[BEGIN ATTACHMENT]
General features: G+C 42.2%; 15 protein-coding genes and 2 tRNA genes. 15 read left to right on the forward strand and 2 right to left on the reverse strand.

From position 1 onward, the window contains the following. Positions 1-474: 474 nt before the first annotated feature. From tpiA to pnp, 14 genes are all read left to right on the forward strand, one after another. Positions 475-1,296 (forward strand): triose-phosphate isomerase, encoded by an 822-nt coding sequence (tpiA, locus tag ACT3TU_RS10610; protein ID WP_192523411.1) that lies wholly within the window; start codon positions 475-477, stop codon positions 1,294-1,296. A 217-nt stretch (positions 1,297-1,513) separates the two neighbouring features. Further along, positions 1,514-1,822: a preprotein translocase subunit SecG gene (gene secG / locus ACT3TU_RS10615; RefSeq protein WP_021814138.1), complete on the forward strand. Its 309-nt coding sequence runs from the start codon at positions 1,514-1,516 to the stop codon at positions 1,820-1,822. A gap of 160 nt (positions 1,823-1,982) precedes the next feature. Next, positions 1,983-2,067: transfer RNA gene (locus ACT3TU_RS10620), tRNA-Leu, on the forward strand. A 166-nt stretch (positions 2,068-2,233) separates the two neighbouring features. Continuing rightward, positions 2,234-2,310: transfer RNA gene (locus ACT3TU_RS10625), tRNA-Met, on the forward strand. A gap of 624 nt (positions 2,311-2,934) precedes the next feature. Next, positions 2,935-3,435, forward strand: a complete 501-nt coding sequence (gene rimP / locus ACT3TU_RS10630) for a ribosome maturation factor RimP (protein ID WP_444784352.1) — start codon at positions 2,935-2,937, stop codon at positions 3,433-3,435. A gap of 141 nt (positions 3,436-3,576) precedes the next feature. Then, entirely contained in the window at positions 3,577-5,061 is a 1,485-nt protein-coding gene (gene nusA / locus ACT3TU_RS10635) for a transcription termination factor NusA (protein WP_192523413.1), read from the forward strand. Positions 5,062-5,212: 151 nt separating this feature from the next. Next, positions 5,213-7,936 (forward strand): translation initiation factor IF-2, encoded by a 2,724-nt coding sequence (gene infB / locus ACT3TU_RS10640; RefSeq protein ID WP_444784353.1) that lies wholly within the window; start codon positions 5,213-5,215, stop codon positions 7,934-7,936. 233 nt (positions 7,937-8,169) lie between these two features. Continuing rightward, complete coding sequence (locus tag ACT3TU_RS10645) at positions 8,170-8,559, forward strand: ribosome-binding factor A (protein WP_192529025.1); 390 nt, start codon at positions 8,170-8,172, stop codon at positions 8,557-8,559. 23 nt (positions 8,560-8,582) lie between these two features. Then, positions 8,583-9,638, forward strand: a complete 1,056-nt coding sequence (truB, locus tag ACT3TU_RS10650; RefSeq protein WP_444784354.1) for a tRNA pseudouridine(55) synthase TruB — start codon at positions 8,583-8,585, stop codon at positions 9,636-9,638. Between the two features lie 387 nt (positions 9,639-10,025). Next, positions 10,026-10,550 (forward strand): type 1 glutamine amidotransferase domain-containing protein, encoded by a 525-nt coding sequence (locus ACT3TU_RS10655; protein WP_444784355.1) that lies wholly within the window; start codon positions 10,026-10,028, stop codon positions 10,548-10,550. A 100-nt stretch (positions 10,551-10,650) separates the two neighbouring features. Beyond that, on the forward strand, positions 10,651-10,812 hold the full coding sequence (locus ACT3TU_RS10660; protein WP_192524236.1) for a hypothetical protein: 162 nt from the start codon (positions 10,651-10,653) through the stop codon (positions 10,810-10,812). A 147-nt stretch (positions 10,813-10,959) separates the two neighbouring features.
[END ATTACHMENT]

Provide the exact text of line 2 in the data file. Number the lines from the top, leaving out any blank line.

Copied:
From position 1 onward, the window contains the following. Positions 1-474: 474 nt before the first annotated feature. From tpiA to pnp, 14 genes are all read left to right on the forward strand, one after another. Positions 475-1,296 (forward strand): triose-phosphate isomerase, encoded by an 822-nt coding sequence (tpiA, locus tag ACT3TU_RS10610; protein ID WP_192523411.1) that lies wholly within the window; start codon positions 475-477, stop codon positions 1,294-1,296. A 217-nt stretch (positions 1,297-1,513) separates the two neighbouring features. Further along, positions 1,514-1,822: a preprotein translocase subunit SecG gene (gene secG / locus ACT3TU_RS10615; RefSeq protein WP_021814138.1), complete on the forward strand. Its 309-nt coding sequence runs from the start codon at positions 1,514-1,516 to the stop codon at positions 1,820-1,822. A gap of 160 nt (positions 1,823-1,982) precedes the next feature. Next, positions 1,983-2,067: transfer RNA gene (locus ACT3TU_RS10620), tRNA-Leu, on the forward strand. A 166-nt stretch (positions 2,068-2,233) separates the two neighbouring features. Continuing rightward, positions 2,234-2,310: transfer RNA gene (locus ACT3TU_RS10625), tRNA-Met, on the forward strand. A gap of 624 nt (positions 2,311-2,934) precedes the next feature. Next, positions 2,935-3,435, forward strand: a complete 501-nt coding sequence (gene rimP / locus ACT3TU_RS10630) for a ribosome maturation factor RimP (protein ID WP_444784352.1) — start codon at positions 2,935-2,937, stop codon at positions 3,433-3,435. A gap of 141 nt (positions 3,436-3,576) precedes the next feature. Then, entirely contained in the window at positions 3,577-5,061 is a 1,485-nt protein-coding gene (gene nusA / locus ACT3TU_RS10635) for a transcription termination factor NusA (protein WP_192523413.1), read from the forward strand. Positions 5,062-5,212: 151 nt separating this feature from the next. Next, positions 5,213-7,936 (forward strand): translation initiation factor IF-2, encoded by a 2,724-nt coding sequence (gene infB / locus ACT3TU_RS10640; RefSeq protein ID WP_444784353.1) that lies wholly within the window; start codon positions 5,213-5,215, stop codon positions 7,934-7,936. 233 nt (positions 7,937-8,169) lie between these two features. Continuing rightward, complete coding sequence (locus tag ACT3TU_RS10645) at positions 8,170-8,559, forward strand: ribosome-binding factor A (protein WP_192529025.1); 390 nt, start codon at positions 8,170-8,172, stop codon at positions 8,557-8,559. 23 nt (positions 8,560-8,582) lie between these two features. Then, positions 8,583-9,638, forward strand: a complete 1,056-nt coding sequence (truB, locus tag ACT3TU_RS10650; RefSeq protein WP_444784354.1) for a tRNA pseudouridine(55) synthase TruB — start codon at positions 8,583-8,585, stop codon at positions 9,636-9,638. Between the two features lie 387 nt (positions 9,639-10,025). Next, positions 10,026-10,550 (forward strand): type 1 glutamine amidotransferase domain-containing protein, encoded by a 525-nt coding sequence (locus ACT3TU_RS10655; protein WP_444784355.1) that lies wholly within the window; start codon positions 10,026-10,028, stop codon positions 10,548-10,550. A 100-nt stretch (positions 10,551-10,650) separates the two neighbouring features. Beyond that, on the forward strand, positions 10,651-10,812 hold the full coding sequence (locus ACT3TU_RS10660; protein WP_192524236.1) for a hypothetical protein: 162 nt from the start codon (positions 10,651-10,653) through the stop codon (positions 10,810-10,812). A 147-nt stretch (positions 10,813-10,959) separates the two neighbouring features.